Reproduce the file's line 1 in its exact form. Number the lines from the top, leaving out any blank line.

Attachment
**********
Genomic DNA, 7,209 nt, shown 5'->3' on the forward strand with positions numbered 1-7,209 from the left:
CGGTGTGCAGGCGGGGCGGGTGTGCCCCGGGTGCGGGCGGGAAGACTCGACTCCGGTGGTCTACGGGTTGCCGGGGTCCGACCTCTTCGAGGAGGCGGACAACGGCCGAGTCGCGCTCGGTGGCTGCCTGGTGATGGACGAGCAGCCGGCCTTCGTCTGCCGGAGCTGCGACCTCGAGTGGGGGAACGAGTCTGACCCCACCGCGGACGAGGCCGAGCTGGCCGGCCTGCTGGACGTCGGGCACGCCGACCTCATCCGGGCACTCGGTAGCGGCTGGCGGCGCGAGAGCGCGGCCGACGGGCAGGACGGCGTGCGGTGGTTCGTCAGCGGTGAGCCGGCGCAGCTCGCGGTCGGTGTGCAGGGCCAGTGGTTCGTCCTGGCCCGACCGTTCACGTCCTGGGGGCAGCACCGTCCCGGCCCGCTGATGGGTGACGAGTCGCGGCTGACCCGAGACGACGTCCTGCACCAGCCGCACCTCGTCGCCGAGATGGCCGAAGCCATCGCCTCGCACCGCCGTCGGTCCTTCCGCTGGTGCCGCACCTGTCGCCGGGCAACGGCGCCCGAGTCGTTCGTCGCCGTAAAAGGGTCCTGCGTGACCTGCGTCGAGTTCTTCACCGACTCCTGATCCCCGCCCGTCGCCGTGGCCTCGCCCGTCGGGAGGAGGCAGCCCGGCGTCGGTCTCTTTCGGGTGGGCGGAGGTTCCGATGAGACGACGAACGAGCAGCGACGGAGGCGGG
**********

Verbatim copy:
Genomic DNA, 7,209 nt, shown 5'->3' on the forward strand with positions numbered 1-7,209 from the left: